Mt Longfellow - 10-11 November 2018

Thick cloud the previous night held the promise of a Sunday morning sleep-in followed by a leisurely wake- up and retreat to lower levels. That wasn’t allowed on Mt Longfellow.

It was Laurayne’s first PTC trip as a leader, and at first light she was taking the role as motivator and coordinator seriously. “Come on, there isn’t a cloud in the sky, the top’s just there, this is a great chance, we won’t get better conditions...”, and eventually she had everyone up, munching breakfast and putting on frozen boots.

The trip hadn’t started so auspiciously. The spring weather forecast had vacillated between gloom and doom to settle on a major weather event for the Thursday/Friday, with possible improving conditions over the next few days. Laurayne had checked with Merv and Gary, who were mildly optimistic while Peter was still looking for the cancellation email when the others arrived on Friday afternoon. The Waimakariri River extended way beyond its banks, the Hurunui River was an impressive sight with wall to wall water, but the rain eased as we set off from the Sister’s car park and there was light ahead as we headed towards Lake Sumner.

hut

The vintage Gabriel Hut was a welcome sight just after dark although we never found the camouflaged toilet until morning and the permanent hut residents kept scrambling far into the night.

An early start the next morning held the first sign that things would not go according to plan. Merv, nine years before, had walked the Lake Sumner beach around to Evangeline Stream. This time, forlorn Department of Conservation markers were attached to trees well out into the water and flood debris was floating well into the bush. It was too cold to swim so we started to climb. Up through thick regrowth; no good; try higher, perhaps back at the lake edge; nope! A painful kilometre in the first hour and the advantage of an early start was vanishing. Peter was just commencing another climb when a vision appeared through the trees below us. A marker; well away from the lake edge; a track! It was overgrown but very welcome and we were off. We reached Swell Bay to see the track again disappear below the waves and so scrub-bashed north directly towards Evangeline Stream rather than following the coast.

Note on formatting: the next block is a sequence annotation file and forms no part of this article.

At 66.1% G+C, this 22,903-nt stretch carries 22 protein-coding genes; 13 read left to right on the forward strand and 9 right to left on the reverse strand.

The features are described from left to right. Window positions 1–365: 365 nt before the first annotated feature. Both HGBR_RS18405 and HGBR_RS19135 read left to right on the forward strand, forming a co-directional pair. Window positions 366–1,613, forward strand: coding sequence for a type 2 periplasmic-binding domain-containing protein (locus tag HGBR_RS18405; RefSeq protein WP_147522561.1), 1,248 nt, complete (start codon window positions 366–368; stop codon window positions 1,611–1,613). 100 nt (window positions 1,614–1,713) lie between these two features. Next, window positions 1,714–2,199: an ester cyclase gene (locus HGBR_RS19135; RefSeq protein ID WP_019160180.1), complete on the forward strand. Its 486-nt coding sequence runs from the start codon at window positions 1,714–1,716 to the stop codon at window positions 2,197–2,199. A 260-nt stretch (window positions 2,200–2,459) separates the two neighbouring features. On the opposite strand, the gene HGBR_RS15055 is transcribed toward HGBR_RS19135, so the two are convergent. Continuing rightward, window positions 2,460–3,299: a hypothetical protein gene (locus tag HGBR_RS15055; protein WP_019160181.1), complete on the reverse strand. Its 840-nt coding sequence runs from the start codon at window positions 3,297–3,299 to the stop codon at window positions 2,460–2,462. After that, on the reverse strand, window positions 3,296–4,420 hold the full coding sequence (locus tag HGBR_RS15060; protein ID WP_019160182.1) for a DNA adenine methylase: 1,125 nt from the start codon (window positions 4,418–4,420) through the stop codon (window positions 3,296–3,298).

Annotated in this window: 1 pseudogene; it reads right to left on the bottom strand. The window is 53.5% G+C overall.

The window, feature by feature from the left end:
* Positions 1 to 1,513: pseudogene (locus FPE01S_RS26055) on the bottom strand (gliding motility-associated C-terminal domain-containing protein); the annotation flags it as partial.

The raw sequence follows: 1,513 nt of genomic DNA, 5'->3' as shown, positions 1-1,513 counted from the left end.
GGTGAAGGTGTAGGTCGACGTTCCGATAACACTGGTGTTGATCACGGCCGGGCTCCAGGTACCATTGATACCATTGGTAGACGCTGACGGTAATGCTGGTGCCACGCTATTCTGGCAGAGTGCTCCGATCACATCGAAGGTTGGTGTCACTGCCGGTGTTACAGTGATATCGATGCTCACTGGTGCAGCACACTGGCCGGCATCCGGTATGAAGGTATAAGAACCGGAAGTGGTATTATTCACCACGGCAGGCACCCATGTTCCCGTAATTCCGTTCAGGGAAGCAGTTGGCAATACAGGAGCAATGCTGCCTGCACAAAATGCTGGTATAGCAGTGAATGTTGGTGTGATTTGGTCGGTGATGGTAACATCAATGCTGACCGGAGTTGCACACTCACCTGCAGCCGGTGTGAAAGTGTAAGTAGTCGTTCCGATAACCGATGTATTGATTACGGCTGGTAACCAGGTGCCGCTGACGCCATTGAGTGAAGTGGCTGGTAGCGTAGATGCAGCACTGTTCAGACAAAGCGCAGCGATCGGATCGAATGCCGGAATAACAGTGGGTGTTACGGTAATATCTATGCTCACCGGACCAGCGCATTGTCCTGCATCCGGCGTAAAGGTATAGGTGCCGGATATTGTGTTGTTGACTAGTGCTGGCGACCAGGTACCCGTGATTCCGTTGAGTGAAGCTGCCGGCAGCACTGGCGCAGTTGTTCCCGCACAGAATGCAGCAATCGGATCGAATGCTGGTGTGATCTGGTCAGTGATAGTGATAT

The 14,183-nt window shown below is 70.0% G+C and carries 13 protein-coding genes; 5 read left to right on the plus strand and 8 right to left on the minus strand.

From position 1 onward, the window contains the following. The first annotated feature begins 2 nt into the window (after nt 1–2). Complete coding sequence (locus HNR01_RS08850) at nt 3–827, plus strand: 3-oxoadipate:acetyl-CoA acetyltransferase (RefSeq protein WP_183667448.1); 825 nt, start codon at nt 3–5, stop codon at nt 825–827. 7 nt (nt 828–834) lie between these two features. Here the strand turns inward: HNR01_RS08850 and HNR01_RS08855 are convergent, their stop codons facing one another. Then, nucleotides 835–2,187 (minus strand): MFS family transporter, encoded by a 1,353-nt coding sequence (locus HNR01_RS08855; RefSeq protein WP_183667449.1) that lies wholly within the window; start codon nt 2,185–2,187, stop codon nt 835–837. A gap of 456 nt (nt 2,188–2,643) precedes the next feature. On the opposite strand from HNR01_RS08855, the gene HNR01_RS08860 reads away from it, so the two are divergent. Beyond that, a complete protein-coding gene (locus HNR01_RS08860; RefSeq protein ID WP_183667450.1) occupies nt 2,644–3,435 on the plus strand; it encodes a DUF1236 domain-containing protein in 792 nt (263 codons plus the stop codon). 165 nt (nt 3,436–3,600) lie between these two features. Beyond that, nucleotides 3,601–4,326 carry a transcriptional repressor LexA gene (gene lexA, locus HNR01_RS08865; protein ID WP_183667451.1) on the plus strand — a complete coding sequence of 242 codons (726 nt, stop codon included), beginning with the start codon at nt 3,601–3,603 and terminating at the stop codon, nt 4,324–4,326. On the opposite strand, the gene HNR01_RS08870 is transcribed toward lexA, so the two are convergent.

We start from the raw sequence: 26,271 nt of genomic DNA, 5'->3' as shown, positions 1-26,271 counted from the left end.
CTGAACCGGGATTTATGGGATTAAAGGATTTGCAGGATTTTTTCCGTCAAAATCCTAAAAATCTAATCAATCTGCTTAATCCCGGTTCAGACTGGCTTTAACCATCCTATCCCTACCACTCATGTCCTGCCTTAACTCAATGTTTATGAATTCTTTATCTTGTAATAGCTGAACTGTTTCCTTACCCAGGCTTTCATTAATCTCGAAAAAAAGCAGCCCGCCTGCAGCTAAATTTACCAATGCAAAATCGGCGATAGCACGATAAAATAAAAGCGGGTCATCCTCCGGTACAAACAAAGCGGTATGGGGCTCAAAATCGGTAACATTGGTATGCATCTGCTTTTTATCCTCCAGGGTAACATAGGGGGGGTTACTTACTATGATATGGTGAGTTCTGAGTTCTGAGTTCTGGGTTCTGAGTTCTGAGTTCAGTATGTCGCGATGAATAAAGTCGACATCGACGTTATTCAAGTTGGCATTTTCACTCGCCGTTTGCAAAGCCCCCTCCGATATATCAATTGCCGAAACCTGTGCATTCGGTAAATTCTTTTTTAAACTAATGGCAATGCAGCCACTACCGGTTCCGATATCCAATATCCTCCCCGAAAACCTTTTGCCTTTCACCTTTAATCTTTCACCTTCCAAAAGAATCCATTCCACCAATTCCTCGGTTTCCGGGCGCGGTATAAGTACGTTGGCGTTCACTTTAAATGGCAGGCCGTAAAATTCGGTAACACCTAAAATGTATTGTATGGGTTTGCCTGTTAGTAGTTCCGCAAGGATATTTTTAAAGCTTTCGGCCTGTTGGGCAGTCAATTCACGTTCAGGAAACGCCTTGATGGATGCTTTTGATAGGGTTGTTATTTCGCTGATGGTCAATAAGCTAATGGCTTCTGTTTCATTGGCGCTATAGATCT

angelus

Pink tape marked a route up Evangeline Stream, but that meant crossing and re-crossing where the water was impressively high. The few crossings we tried got even Peter’s shorts wet, so mostly we scaled bluffs, skirted boulders and clambered around cliffs. Evangeline Biv was a welcome sight, but not the news that we were now only one hour ahead of Merv’s previous trip that had driven up Saturday morning, nor was the news that we still had 800m to climb to the top of the Glynn Wye Range. Packs on and upward. The tussock shown on the map turned into alpine scrub that required many traverses until we could ascend small side streams. Even tussocks were an issue as our legs were so tired after earlier scrub-bashing that we had to walk around them rather than stepping over. Then the scree; two steps forward...! Another 100m up, then another. It’s amazing how 200m to go sounds twice as good as 300m. Finally, we reached ribs of solid rock that reduced the back-sliding and the slope started to level off. Then came the views, through drifting cloud but spectacular, with the large Gabriel Tarn directly below down a snow slope. There were some feeble jokes about ascending Mt Longfellow that night before a rapid descent to a fantastic camp site just above the tarn after 11 hours on the move.

After the Laurayne alarm clock the next morning, the 300m ascent back to the top of peak 1880 seemed a breeze after Saturday’s effort. Views in all directions. The ridge towards Mt Longfellow got spikier as we progressed while Merv decided that his fingernails weren’t up to the holds and turned back. The drop-offs became more impressive until we reached a cliff before the last easy stroll to the summit. Not good; the snow to the left didn’t reach the top and the cliff line to the right just kept going. There was a small notch down that we may have been able to slide but the landing didn’t look good and ascent might be an issue. Oh for a short length of rope. The top was only 180m away but not a good place to get stuck as Merv had the PLB, and so we turned back.

Down to the tarn and a quick pack-up. The descent gave us time to consider exit routes. We had planned to climb out directly to the east but the tussock looked thick and the slope steep. A slightly higher col to the north looked more inviting and after kicking a line of steps up a convenient snow slope we arrived at the top of a fantastic scree basin. All downhill from here! The 600m descent to the bushline went quickly although some words were said about Gary’s Plan B of reversing the trip mentioned when we were thrashing around the lake. Some scrub-bashing as we entered the trees, but a deer highway appeared through the thick regrowth and we were off. Areas of tree-fall delayed us as we neared the Jollie Brook but still reached it by 1pm. Finally a track! Well, one marked on the map anyway. Occasional markers were sighted but did not seem to aid navigation. The deer highway down the tributary seemed luxurious by comparison. We finally staggered out to the groomed footpath on the Gabriel-Jollie Brook circuit by 3pm. Over the low saddle to Gabriel Hut (who said it was all downhill?) and a welcome rest.

The last two hours down to the Sister’s car park was a bit of a blur. Head down, keep going through some great conversation and a fear that stopping would mean an impossible re-start. It was great to look back up to Mt Longfellow as it vanished in the distance to see how far we had come. Laurayne was still talking about a return to complete the last 180m but the rest of us were muttering “near enough”.

We were: Laurayne Devery (leader), Merv Meredith, Peter Umbers and Gary Huish. P GH